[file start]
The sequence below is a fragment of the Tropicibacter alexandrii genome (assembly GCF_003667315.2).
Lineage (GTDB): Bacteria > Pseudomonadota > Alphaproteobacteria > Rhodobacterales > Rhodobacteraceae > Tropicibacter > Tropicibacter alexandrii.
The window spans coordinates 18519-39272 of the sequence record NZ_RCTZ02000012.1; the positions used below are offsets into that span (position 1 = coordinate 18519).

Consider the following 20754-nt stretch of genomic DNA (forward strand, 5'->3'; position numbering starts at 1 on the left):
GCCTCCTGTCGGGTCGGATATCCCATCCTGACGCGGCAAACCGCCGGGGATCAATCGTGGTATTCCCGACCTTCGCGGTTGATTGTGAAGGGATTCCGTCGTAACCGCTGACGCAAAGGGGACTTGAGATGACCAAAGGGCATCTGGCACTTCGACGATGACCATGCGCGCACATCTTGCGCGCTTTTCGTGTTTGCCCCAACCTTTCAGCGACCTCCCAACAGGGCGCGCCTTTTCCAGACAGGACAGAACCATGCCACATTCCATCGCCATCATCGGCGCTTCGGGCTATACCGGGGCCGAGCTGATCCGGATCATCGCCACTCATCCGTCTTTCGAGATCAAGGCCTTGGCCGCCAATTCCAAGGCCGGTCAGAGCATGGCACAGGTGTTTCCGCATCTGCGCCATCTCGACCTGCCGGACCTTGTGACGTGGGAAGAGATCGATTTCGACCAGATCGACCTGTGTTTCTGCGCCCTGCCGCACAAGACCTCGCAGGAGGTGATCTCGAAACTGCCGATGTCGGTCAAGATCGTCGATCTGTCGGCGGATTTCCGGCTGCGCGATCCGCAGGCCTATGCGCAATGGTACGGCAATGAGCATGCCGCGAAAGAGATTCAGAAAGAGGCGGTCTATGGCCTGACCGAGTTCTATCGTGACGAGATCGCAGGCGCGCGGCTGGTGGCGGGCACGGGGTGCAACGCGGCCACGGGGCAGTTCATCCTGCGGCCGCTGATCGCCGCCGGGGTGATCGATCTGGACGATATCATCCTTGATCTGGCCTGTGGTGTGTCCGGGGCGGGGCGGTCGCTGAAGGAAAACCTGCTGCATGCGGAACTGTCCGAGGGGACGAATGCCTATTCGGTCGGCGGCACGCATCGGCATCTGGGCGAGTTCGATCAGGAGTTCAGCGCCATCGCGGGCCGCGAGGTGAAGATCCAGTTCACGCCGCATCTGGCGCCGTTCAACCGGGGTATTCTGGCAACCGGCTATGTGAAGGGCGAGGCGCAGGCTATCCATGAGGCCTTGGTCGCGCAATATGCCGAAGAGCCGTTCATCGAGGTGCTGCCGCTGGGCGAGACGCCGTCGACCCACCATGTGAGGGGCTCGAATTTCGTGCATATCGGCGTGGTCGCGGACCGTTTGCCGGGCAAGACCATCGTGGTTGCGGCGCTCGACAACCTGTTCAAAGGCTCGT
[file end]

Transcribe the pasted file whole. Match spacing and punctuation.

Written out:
The sequence below is a fragment of the Tropicibacter alexandrii genome (assembly GCF_003667315.2).
Lineage (GTDB): Bacteria > Pseudomonadota > Alphaproteobacteria > Rhodobacterales > Rhodobacteraceae > Tropicibacter > Tropicibacter alexandrii.
The window spans coordinates 18519-39272 of the sequence record NZ_RCTZ02000012.1; the positions used below are offsets into that span (position 1 = coordinate 18519).

Consider the following 20754-nt stretch of genomic DNA (forward strand, 5'->3'; position numbering starts at 1 on the left):
GCCTCCTGTCGGGTCGGATATCCCATCCTGACGCGGCAAACCGCCGGGGATCAATCGTGGTATTCCCGACCTTCGCGGTTGATTGTGAAGGGATTCCGTCGTAACCGCTGACGCAAAGGGGACTTGAGATGACCAAAGGGCATCTGGCACTTCGACGATGACCATGCGCGCACATCTTGCGCGCTTTTCGTGTTTGCCCCAACCTTTCAGCGACCTCCCAACAGGGCGCGCCTTTTCCAGACAGGACAGAACCATGCCACATTCCATCGCCATCATCGGCGCTTCGGGCTATACCGGGGCCGAGCTGATCCGGATCATCGCCACTCATCCGTCTTTCGAGATCAAGGCCTTGGCCGCCAATTCCAAGGCCGGTCAGAGCATGGCACAGGTGTTTCCGCATCTGCGCCATCTCGACCTGCCGGACCTTGTGACGTGGGAAGAGATCGATTTCGACCAGATCGACCTGTGTTTCTGCGCCCTGCCGCACAAGACCTCGCAGGAGGTGATCTCGAAACTGCCGATGTCGGTCAAGATCGTCGATCTGTCGGCGGATTTCCGGCTGCGCGATCCGCAGGCCTATGCGCAATGGTACGGCAATGAGCATGCCGCGAAAGAGATTCAGAAAGAGGCGGTCTATGGCCTGACCGAGTTCTATCGTGACGAGATCGCAGGCGCGCGGCTGGTGGCGGGCACGGGGTGCAACGCGGCCACGGGGCAGTTCATCCTGCGGCCGCTGATCGCCGCCGGGGTGATCGATCTGGACGATATCATCCTTGATCTGGCCTGTGGTGTGTCCGGGGCGGGGCGGTCGCTGAAGGAAAACCTGCTGCATGCGGAACTGTCCGAGGGGACGAATGCCTATTCGGTCGGCGGCACGCATCGGCATCTGGGCGAGTTCGATCAGGAGTTCAGCGCCATCGCGGGCCGCGAGGTGAAGATCCAGTTCACGCCGCATCTGGCGCCGTTCAACCGGGGTATTCTGGCAACCGGCTATGTGAAGGGCGAGGCGCAGGCTATCCATGAGGCCTTGGTCGCGCAATATGCCGAAGAGCCGTTCATCGAGGTGCTGCCGCTGGGCGAGACGCCGTCGACCCACCATGTGAGGGGCTCGAATTTCGTGCATATCGGCGTGGTCGCGGACCGTTTGCCGGGCAAGACCATCGTGGTTGCGGCGCTCGACAACCTGTTCAAAGGCTCGT